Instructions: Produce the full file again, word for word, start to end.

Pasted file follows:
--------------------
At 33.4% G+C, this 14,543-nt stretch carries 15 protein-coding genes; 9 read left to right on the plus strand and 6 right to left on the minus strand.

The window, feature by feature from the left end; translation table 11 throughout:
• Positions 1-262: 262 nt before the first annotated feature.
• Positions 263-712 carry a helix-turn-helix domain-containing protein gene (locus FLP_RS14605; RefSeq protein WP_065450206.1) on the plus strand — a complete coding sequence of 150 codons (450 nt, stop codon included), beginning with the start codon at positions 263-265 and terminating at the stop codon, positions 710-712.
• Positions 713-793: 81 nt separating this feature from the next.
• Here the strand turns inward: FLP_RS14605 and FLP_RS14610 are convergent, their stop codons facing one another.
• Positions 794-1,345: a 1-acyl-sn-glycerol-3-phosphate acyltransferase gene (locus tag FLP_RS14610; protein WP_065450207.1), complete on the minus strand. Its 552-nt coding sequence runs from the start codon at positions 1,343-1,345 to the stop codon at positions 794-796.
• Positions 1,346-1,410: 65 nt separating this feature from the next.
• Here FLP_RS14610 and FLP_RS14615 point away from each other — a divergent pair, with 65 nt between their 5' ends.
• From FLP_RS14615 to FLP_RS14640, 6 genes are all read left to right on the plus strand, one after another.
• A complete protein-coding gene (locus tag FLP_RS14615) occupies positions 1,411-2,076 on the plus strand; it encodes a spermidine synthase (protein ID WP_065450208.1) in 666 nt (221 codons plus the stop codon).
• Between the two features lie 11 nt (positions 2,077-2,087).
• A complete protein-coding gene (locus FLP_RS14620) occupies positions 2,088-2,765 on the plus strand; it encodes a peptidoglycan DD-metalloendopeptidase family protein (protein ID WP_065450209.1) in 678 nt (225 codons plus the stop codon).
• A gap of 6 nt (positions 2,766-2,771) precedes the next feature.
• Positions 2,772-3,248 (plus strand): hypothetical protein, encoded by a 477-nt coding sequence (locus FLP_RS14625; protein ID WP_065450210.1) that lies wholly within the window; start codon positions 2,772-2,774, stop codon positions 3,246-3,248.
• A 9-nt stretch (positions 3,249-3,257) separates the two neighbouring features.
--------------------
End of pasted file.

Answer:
At 33.4% G+C, this 14,543-nt stretch carries 15 protein-coding genes; 9 read left to right on the plus strand and 6 right to left on the minus strand.

The window, feature by feature from the left end; translation table 11 throughout:
• Positions 1-262: 262 nt before the first annotated feature.
• Positions 263-712 carry a helix-turn-helix domain-containing protein gene (locus FLP_RS14605; RefSeq protein WP_065450206.1) on the plus strand — a complete coding sequence of 150 codons (450 nt, stop codon included), beginning with the start codon at positions 263-265 and terminating at the stop codon, positions 710-712.
• Positions 713-793: 81 nt separating this feature from the next.
• Here the strand turns inward: FLP_RS14605 and FLP_RS14610 are convergent, their stop codons facing one another.
• Positions 794-1,345: a 1-acyl-sn-glycerol-3-phosphate acyltransferase gene (locus tag FLP_RS14610; protein WP_065450207.1), complete on the minus strand. Its 552-nt coding sequence runs from the start codon at positions 1,343-1,345 to the stop codon at positions 794-796.
• Positions 1,346-1,410: 65 nt separating this feature from the next.
• Here FLP_RS14610 and FLP_RS14615 point away from each other — a divergent pair, with 65 nt between their 5' ends.
• From FLP_RS14615 to FLP_RS14640, 6 genes are all read left to right on the plus strand, one after another.
• A complete protein-coding gene (locus tag FLP_RS14615) occupies positions 1,411-2,076 on the plus strand; it encodes a spermidine synthase (protein ID WP_065450208.1) in 666 nt (221 codons plus the stop codon).
• Between the two features lie 11 nt (positions 2,077-2,087).
• A complete protein-coding gene (locus FLP_RS14620) occupies positions 2,088-2,765 on the plus strand; it encodes a peptidoglycan DD-metalloendopeptidase family protein (protein ID WP_065450209.1) in 678 nt (225 codons plus the stop codon).
• A gap of 6 nt (positions 2,766-2,771) precedes the next feature.
• Positions 2,772-3,248 (plus strand): hypothetical protein, encoded by a 477-nt coding sequence (locus FLP_RS14625; protein ID WP_065450210.1) that lies wholly within the window; start codon positions 2,772-2,774, stop codon positions 3,246-3,248.
• A 9-nt stretch (positions 3,249-3,257) separates the two neighbouring features.